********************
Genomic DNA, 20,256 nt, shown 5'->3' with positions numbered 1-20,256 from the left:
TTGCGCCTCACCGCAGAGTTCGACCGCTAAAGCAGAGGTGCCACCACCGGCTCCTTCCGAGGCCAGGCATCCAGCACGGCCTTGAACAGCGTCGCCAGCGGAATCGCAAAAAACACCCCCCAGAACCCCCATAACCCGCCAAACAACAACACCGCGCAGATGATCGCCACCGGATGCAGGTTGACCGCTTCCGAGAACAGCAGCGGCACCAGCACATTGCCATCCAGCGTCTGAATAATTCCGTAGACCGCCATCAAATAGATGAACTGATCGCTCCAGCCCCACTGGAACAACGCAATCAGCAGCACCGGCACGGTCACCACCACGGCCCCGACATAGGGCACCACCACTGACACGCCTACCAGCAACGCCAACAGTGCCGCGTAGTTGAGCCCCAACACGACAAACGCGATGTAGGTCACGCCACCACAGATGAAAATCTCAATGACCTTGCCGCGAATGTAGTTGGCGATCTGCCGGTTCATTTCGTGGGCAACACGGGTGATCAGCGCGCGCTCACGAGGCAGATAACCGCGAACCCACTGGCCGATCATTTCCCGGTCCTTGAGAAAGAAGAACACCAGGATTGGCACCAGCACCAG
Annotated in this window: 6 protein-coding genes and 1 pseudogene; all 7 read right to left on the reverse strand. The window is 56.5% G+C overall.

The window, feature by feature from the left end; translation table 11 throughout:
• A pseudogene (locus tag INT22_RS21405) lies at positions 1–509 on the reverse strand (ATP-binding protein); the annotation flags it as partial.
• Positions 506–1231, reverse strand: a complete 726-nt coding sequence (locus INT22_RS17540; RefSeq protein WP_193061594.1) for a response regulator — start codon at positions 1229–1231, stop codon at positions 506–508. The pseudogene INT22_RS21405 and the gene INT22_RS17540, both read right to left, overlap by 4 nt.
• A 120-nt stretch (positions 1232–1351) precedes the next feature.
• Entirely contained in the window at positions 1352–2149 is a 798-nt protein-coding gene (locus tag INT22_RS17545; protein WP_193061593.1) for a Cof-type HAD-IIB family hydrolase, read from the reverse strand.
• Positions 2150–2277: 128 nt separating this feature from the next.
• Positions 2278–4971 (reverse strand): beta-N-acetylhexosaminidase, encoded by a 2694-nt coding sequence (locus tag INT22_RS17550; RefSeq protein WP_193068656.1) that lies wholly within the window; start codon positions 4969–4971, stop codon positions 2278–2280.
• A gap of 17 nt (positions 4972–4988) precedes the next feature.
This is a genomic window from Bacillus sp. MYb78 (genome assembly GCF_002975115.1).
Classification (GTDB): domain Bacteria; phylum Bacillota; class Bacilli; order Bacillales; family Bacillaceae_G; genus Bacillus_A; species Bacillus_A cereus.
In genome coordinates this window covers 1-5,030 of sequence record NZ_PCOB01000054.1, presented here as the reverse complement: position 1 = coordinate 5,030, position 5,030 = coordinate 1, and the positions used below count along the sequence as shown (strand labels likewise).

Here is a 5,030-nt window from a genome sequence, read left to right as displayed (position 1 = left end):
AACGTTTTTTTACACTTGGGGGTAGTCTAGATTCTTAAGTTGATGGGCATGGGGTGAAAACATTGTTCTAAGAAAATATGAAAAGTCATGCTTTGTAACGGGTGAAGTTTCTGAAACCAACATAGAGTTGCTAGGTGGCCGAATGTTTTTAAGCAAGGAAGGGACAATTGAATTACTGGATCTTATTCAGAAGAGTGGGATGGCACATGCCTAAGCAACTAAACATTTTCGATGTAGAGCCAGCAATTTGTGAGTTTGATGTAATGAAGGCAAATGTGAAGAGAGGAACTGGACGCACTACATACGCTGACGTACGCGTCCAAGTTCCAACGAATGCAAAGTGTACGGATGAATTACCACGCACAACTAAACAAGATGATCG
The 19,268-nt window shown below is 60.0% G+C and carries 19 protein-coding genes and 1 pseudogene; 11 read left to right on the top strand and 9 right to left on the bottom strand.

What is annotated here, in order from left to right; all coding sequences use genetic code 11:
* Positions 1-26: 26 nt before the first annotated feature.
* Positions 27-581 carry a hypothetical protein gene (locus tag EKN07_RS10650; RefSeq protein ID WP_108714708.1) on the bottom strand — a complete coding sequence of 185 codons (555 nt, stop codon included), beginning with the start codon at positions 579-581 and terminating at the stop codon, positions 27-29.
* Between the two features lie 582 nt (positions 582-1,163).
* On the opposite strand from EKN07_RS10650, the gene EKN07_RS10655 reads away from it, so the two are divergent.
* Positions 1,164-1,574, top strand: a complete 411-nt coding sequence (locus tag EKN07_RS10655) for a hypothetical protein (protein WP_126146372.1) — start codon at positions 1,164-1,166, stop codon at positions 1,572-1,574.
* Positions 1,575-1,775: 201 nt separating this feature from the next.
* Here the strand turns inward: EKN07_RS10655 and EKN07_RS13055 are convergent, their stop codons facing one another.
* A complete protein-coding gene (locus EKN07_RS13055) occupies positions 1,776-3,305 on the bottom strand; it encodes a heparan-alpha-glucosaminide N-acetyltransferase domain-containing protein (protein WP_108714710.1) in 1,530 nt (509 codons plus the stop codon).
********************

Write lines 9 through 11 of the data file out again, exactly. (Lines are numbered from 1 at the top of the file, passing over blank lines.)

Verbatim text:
• Positions 2150–2277: 128 nt separating this feature from the next.
• Positions 2278–4971 (reverse strand): beta-N-acetylhexosaminidase, encoded by a 2694-nt coding sequence (locus tag INT22_RS17550; RefSeq protein WP_193068656.1) that lies wholly within the window; start codon positions 4969–4971, stop codon positions 2278–2280.
• A gap of 17 nt (positions 4972–4988) precedes the next feature.